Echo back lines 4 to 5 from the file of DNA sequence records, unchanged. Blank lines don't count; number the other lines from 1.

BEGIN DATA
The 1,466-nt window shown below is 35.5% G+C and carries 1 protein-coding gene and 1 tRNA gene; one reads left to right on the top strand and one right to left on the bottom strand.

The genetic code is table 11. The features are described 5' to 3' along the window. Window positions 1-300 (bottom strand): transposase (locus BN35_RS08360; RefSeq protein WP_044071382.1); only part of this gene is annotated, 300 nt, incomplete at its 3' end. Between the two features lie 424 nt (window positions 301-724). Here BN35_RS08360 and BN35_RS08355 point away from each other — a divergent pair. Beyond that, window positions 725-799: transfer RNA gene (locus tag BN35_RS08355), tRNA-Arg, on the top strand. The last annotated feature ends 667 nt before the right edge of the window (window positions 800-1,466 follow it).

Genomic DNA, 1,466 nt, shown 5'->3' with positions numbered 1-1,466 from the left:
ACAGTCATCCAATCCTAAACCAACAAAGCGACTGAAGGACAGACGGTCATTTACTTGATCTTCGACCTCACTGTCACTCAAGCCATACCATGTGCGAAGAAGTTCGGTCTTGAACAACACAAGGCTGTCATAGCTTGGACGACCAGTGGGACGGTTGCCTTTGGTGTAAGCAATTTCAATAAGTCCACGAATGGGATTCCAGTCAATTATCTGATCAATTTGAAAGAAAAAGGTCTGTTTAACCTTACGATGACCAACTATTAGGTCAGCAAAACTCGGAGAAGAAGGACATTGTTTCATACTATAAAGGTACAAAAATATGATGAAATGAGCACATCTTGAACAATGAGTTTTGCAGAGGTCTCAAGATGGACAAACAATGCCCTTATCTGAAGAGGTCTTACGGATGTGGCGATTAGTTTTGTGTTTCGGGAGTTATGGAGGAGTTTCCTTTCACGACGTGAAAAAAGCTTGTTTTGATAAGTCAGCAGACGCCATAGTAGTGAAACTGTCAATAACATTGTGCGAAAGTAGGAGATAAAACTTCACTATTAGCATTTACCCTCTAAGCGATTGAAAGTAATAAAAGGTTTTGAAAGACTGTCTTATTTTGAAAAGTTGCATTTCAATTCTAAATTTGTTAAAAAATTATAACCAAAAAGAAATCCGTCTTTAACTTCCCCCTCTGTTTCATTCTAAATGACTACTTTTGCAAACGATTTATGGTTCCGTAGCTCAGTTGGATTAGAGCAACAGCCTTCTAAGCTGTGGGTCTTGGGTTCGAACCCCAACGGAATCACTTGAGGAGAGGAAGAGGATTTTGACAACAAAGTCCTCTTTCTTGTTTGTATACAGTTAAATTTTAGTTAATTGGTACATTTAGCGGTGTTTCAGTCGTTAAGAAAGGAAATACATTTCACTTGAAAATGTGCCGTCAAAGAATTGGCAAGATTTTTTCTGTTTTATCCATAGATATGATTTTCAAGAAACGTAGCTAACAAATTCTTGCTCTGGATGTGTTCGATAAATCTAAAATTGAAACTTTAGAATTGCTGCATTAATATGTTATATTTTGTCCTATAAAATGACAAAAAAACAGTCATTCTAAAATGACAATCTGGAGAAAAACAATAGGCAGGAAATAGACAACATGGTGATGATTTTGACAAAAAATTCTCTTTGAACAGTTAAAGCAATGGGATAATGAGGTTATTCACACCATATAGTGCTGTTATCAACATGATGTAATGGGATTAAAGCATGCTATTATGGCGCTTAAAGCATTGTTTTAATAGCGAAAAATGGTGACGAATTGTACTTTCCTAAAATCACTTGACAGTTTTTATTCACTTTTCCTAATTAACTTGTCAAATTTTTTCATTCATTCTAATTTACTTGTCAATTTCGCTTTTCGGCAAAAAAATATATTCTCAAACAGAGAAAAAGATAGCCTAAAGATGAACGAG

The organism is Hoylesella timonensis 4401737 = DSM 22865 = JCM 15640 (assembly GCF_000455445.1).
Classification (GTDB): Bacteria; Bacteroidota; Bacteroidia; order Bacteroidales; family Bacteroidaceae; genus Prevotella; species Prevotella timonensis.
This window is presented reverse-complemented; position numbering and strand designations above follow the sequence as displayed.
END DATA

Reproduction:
ACAGTCATCCAATCCTAAACCAACAAAGCGACTGAAGGACAGACGGTCATTTACTTGATCTTCGACCTCACTGTCACTCAAGCCATACCATGTGCGAAGAAGTTCGGTCTTGAACAACACAAGGCTGTCATAGCTTGGACGACCAGTGGGACGGTTGCCTTTGGTGTAAGCAATTTCAATAAGTCCACGAATGGGATTCCAGTCAATTATCTGATCAATTTGAAAGAAAAAGGTCTGTTTAACCTTACGATGACCAACTATTAGGTCAGCAAAACTCGGAGAAGAAGGACATTGTTTCATACTATAAAGGTACAAAAATATGATGAAATGAGCACATCTTGAACAATGAGTTTTGCAGAGGTCTCAAGATGGACAAACAATGCCCTTATCTGAAGAGGTCTTACGGATGTGGCGATTAGTTTTGTGTTTCGGGAGTTATGGAGGAGTTTCCTTTCACGACGTGAAAAAAGCTTGTTTTGATAAGTCAGCAGACGCCATAGTAGTGAAACTGTCAATAACATTGTGCGAAAGTAGGAGATAAAACTTCACTATTAGCATTTACCCTCTAAGCGATTGAAAGTAATAAAAGGTTTTGAAAGACTGTCTTATTTTGAAAAGTTGCATTTCAATTCTAAATTTGTTAAAAAATTATAACCAAAAAGAAATCCGTCTTTAACTTCCCCCTCTGTTTCATTCTAAATGACTACTTTTGCAAACGATTTATGGTTCCGTAGCTCAGTTGGATTAGAGCAACAGCCTTCTAAGCTGTGGGTCTTGGGTTCGAACCCCAACGGAATCACTTGAGGAGAGGAAGAGGATTTTGACAACAAAGTCCTCTTTCTTGTTTGTATACAGTTAAATTTTAGTTAATTGGTACATTTAGCGGTGTTTCAGTCGTTAAGAAAGGAAATACATTTCACTTGAAAATGTGCCGTCAAAGAATTGGCAAGATTTTTTCTGTTTTATCCATAGATATGATTTTCAAGAAACGTAGCTAACAAATTCTTGCTCTGGATGTGTTCGATAAATCTAAAATTGAAACTTTAGAATTGCTGCATTAATATGTTATATTTTGTCCTATAAAATGACAAAAAAACAGTCATTCTAAAATGACAATCTGGAGAAAAACAATAGGCAGGAAATAGACAACATGGTGATGATTTTGACAAAAAATTCTCTTTGAACAGTTAAAGCAATGGGATAATGAGGTTATTCACACCATATAGTGCTGTTATCAACATGATGTAATGGGATTAAAGCATGCTATTATGGCGCTTAAAGCATTGTTTTAATAGCGAAAAATGGTGACGAATTGTACTTTCCTAAAATCACTTGACAGTTTTTATTCACTTTTCCTAATTAACTTGTCAAATTTTTTCATTCATTCTAATTTACTTGTCAATTTCGCTTTTCGGCAAAAAAATATATTCTCAAACAGAGAAAAAGATAGCCTAAAGATGAACGAG

The organism is Hoylesella timonensis 4401737 = DSM 22865 = JCM 15640 (assembly GCF_000455445.1).